Welcome to the Ariana, the Swiss museum for ceramics and glass !
Coming into this building, you must have been struck by the sumptuous character of the large entrance hall where you find yourself at this moment. This decor makes a statement, at the very least... in fact, it's the kind of emphatic declaration that you certainly don't expect to find in our Calvinist Geneva !
This daring architectural statement and eclectic style - where neo-renaissance elements mix with the neo-baroque (a typical potpourri found at the end of the 19th century) - is the expression of the very personal project of Gustave Revilliod, who was born in 1817, and who died in 1890. The man who would become one of Geneva's great patrons was also a very active collector, in very varied fields, covering practically every historical period and different civilization.
On your left, under the colonnade, is Revilliod's bust. Beside it, to his left, the figure of his beloved mother, Ariane Revilliod-de la Rive.
It was shortly after her death in 1876 that Revilliod decided to build a museum worthy of his collections, a museum that would also educate his fellow citizens... while honouring his mother's memory, having named the building after her.
Construction work began in 1878 and finished in 1884. That was the year that Revilliod proudly opened Geneva's first encyclopedic museum. In fact, at the time, the Ariana was home to all his collected treasures: not only ceramics and glass, but also paintings, sculpture, engravings & prints, arms & armour, coins, old books and all sorts of other objects made in Europe, in Asia and North Africa.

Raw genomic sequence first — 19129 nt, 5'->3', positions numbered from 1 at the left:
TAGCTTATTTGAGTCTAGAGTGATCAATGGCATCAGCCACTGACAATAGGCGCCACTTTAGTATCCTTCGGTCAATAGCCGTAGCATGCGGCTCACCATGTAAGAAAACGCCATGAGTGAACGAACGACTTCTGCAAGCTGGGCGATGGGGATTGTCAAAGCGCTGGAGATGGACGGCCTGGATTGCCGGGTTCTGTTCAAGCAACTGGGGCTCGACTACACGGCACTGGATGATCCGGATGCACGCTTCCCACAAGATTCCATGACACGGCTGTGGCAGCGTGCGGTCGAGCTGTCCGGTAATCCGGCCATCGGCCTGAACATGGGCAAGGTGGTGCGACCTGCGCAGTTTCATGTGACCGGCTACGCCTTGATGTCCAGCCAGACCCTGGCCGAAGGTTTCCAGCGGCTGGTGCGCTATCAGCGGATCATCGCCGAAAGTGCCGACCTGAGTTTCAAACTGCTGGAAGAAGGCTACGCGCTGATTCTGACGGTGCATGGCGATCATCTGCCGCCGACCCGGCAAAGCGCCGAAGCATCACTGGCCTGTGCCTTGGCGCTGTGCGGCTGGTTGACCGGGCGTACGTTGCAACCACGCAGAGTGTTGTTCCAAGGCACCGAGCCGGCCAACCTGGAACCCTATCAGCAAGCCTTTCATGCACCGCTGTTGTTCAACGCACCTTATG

Upon the death of Gustave Revilliod in Cairo, in 1890, the City of Geneva inherited the museum and its collections. But after the opening of the Museum of Art & History in the city centre in 1910, the Ariana was gradually forgotten... until, in 1934, the municipal authorities decided to make the Ariana an annex of the Art & History Museum, specializing in ceramics and glass.
This visit will take you through the ground-floor rooms where you will find most of our masterpieces. It will show you how the modest work of the potter has evolved down the centuries, to become little by little a craftsman's art worthy of the most glittering courts of Europe. You'll also see that since the Middle Ages, the evolution of ceramic know-how in Europe has been closely linked to innovations coming from the other side of the world: for example, the invention of porcelain... in China.
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